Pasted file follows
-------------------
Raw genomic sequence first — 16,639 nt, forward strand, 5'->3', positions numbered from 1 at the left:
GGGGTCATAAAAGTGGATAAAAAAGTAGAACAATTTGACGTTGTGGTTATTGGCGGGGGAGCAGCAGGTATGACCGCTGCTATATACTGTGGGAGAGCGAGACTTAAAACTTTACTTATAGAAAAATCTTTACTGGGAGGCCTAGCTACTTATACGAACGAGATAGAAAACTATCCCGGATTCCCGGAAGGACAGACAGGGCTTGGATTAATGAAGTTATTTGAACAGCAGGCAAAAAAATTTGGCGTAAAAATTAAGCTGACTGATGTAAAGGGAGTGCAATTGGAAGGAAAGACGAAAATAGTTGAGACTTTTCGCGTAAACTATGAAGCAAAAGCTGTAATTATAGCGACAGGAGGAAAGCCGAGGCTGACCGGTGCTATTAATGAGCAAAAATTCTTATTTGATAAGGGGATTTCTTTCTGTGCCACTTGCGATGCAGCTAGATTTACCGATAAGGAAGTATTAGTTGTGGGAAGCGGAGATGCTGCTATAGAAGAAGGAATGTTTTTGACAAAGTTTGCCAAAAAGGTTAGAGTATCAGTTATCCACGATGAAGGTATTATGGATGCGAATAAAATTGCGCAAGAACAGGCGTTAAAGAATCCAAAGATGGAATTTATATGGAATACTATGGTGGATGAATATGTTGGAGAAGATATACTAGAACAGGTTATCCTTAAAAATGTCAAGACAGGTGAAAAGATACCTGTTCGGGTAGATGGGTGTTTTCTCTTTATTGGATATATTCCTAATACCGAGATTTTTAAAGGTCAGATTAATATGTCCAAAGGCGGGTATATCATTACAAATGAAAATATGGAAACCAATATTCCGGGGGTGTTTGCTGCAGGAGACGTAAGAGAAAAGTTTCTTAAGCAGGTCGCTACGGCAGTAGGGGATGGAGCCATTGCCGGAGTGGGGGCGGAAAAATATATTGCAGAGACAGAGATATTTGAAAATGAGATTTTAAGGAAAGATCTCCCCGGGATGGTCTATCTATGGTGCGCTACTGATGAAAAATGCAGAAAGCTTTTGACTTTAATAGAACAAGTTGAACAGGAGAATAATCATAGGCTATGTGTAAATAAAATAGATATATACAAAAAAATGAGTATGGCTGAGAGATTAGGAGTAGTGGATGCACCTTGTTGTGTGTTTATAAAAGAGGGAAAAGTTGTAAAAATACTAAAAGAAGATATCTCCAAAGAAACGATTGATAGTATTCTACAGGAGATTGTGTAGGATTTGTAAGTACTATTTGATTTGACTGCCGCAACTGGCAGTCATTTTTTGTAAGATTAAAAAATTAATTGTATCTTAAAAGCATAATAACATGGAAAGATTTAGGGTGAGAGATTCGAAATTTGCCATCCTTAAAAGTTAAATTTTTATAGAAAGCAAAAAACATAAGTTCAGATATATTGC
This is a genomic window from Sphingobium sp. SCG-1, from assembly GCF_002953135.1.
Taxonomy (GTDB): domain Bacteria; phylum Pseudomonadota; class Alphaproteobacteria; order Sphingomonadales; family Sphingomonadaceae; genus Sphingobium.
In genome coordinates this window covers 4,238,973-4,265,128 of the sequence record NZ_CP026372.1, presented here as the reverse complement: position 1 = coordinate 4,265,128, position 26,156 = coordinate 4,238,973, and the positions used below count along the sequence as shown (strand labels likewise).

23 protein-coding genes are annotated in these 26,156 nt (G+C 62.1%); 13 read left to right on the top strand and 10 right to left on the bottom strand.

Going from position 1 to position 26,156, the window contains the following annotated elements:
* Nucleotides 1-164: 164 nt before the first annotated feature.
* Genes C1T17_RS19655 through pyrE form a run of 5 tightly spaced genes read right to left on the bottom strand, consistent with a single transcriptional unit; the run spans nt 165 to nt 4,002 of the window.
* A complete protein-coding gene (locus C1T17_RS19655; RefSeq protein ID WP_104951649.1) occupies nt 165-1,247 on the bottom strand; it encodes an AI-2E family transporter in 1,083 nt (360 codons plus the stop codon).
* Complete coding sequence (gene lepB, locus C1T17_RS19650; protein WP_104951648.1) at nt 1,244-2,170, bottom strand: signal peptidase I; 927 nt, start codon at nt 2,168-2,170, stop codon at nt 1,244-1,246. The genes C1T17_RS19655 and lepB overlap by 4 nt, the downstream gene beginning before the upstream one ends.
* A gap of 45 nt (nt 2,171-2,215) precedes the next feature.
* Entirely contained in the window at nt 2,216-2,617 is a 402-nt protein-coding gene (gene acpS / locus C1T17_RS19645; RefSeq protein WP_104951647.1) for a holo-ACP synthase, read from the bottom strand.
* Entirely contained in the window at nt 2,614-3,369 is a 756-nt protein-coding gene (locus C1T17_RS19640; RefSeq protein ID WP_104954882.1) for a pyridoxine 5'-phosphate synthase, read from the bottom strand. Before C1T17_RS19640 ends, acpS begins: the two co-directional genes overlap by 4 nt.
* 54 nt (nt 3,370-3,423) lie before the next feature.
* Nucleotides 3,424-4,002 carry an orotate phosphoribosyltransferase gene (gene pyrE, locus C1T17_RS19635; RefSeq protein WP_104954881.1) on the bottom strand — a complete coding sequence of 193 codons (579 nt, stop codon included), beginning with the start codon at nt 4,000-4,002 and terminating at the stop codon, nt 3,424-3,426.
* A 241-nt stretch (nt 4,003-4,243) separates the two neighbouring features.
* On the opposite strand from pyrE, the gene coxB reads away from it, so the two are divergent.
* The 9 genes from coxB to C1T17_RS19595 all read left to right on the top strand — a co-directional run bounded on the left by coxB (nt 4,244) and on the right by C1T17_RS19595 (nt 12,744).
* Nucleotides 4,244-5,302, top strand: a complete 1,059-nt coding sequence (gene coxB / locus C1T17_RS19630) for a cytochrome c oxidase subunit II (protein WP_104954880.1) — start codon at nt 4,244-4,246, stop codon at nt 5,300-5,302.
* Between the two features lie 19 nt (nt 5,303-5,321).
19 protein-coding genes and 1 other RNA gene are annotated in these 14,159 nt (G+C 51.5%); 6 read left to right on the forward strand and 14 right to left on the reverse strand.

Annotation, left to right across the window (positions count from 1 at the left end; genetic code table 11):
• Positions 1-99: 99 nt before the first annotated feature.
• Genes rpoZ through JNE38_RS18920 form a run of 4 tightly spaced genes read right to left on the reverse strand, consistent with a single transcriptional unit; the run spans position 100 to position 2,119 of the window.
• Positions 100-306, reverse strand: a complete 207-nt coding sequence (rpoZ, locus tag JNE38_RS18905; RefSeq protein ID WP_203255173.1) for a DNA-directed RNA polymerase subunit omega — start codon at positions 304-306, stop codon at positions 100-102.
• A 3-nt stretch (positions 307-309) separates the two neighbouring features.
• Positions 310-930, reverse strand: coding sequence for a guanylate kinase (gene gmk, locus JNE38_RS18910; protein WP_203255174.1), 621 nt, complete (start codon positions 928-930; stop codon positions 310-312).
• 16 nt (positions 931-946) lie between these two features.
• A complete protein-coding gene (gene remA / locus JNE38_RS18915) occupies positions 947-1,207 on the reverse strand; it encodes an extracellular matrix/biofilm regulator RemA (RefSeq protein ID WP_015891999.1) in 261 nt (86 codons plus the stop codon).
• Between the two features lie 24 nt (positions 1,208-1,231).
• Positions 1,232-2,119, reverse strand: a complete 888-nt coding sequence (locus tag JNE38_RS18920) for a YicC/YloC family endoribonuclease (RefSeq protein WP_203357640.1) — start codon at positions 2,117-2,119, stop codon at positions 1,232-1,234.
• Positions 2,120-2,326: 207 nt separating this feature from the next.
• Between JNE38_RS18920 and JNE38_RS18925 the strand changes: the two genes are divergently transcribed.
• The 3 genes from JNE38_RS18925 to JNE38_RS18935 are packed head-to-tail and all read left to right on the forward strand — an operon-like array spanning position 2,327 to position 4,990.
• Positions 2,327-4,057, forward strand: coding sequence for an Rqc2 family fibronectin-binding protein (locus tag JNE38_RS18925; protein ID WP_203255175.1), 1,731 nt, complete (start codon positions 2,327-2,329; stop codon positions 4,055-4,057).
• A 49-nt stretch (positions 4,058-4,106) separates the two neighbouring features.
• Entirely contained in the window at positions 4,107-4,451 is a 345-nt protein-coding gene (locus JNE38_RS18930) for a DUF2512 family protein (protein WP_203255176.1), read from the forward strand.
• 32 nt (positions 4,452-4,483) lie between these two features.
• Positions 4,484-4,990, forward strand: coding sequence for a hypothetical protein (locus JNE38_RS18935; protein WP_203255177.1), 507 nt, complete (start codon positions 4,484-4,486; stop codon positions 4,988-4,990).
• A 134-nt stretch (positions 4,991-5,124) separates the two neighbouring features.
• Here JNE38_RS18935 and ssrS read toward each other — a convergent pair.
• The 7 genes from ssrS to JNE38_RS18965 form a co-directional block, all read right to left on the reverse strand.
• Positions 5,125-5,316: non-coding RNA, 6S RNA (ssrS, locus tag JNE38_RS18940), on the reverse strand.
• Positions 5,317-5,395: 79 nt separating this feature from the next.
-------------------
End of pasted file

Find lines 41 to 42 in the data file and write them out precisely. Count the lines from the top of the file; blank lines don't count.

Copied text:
• A 134-nt stretch (positions 4,991-5,124) separates the two neighbouring features.
• Here JNE38_RS18935 and ssrS read toward each other — a convergent pair.